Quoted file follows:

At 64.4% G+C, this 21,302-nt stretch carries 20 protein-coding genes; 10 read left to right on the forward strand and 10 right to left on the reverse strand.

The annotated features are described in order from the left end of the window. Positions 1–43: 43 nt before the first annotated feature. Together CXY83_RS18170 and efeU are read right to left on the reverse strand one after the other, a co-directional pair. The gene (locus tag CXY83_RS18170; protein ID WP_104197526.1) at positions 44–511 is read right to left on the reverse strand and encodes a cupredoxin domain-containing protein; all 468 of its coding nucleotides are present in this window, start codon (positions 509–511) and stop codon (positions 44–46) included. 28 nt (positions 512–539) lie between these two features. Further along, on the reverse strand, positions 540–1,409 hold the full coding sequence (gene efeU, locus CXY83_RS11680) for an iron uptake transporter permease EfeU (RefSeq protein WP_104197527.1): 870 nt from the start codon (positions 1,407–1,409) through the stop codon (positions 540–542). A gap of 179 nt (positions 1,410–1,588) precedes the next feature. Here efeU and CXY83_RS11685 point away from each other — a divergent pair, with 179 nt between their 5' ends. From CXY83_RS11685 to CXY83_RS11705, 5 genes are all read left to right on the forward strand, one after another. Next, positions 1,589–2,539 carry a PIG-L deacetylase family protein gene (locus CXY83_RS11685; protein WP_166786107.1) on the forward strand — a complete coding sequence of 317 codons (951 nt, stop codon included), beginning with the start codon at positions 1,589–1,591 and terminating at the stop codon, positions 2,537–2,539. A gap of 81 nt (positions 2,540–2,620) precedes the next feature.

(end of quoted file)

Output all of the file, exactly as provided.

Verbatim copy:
At 64.4% G+C, this 21,302-nt stretch carries 20 protein-coding genes; 10 read left to right on the forward strand and 10 right to left on the reverse strand.

The annotated features are described in order from the left end of the window. Positions 1–43: 43 nt before the first annotated feature. Together CXY83_RS18170 and efeU are read right to left on the reverse strand one after the other, a co-directional pair. The gene (locus tag CXY83_RS18170; protein ID WP_104197526.1) at positions 44–511 is read right to left on the reverse strand and encodes a cupredoxin domain-containing protein; all 468 of its coding nucleotides are present in this window, start codon (positions 509–511) and stop codon (positions 44–46) included. 28 nt (positions 512–539) lie between these two features. Further along, on the reverse strand, positions 540–1,409 hold the full coding sequence (gene efeU, locus CXY83_RS11680) for an iron uptake transporter permease EfeU (RefSeq protein WP_104197527.1): 870 nt from the start codon (positions 1,407–1,409) through the stop codon (positions 540–542). A gap of 179 nt (positions 1,410–1,588) precedes the next feature. Here efeU and CXY83_RS11685 point away from each other — a divergent pair, with 179 nt between their 5' ends. From CXY83_RS11685 to CXY83_RS11705, 5 genes are all read left to right on the forward strand, one after another. Next, positions 1,589–2,539 carry a PIG-L deacetylase family protein gene (locus CXY83_RS11685; protein WP_166786107.1) on the forward strand — a complete coding sequence of 317 codons (951 nt, stop codon included), beginning with the start codon at positions 1,589–1,591 and terminating at the stop codon, positions 2,537–2,539. A gap of 81 nt (positions 2,540–2,620) precedes the next feature.